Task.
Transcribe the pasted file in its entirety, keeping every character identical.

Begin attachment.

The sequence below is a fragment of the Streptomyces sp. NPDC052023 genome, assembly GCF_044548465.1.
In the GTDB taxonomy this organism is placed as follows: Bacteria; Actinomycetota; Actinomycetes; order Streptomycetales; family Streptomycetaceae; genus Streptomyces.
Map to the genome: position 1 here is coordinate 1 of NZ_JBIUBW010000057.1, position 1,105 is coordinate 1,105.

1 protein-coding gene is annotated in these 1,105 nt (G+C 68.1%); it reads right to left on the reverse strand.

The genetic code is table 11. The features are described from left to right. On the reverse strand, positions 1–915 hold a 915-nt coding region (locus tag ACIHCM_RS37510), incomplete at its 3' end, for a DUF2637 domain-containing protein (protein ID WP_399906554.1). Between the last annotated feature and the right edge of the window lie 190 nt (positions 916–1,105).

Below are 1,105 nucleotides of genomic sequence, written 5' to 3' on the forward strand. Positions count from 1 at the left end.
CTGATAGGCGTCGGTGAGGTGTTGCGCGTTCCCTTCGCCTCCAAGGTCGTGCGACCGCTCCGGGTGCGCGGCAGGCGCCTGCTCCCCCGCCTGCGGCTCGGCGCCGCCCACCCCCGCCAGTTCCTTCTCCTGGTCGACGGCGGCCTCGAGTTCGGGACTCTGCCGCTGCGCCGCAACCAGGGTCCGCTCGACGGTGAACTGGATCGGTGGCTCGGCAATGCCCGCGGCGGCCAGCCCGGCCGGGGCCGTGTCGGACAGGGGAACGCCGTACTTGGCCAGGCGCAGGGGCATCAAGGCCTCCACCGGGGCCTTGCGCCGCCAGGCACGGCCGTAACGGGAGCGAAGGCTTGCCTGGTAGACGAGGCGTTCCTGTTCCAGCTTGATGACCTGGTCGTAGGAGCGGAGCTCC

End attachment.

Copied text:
The sequence below is a fragment of the Streptomyces sp. NPDC052023 genome, assembly GCF_044548465.1.
In the GTDB taxonomy this organism is placed as follows: Bacteria; Actinomycetota; Actinomycetes; order Streptomycetales; family Streptomycetaceae; genus Streptomyces.
Map to the genome: position 1 here is coordinate 1 of NZ_JBIUBW010000057.1, position 1,105 is coordinate 1,105.

1 protein-coding gene is annotated in these 1,105 nt (G+C 68.1%); it reads right to left on the reverse strand.

The genetic code is table 11. The features are described from left to right. On the reverse strand, positions 1–915 hold a 915-nt coding region (locus tag ACIHCM_RS37510), incomplete at its 3' end, for a DUF2637 domain-containing protein (protein ID WP_399906554.1). Between the last annotated feature and the right edge of the window lie 190 nt (positions 916–1,105).

Below are 1,105 nucleotides of genomic sequence, written 5' to 3' on the forward strand. Positions count from 1 at the left end.
CTGATAGGCGTCGGTGAGGTGTTGCGCGTTCCCTTCGCCTCCAAGGTCGTGCGACCGCTCCGGGTGCGCGGCAGGCGCCTGCTCCCCCGCCTGCGGCTCGGCGCCGCCCACCCCCGCCAGTTCCTTCTCCTGGTCGACGGCGGCCTCGAGTTCGGGACTCTGCCGCTGCGCCGCAACCAGGGTCCGCTCGACGGTGAACTGGATCGGTGGCTCGGCAATGCCCGCGGCGGCCAGCCCGGCCGGGGCCGTGTCGGACAGGGGAACGCCGTACTTGGCCAGGCGCAGGGGCATCAAGGCCTCCACCGGGGCCTTGCGCCGCCAGGCACGGCCGTAACGGGAGCGAAGGCTTGCCTGGTAGACGAGGCGTTCCTGTTCCAGCTTGATGACCTGGTCGTAGGAGCGGAGCTCC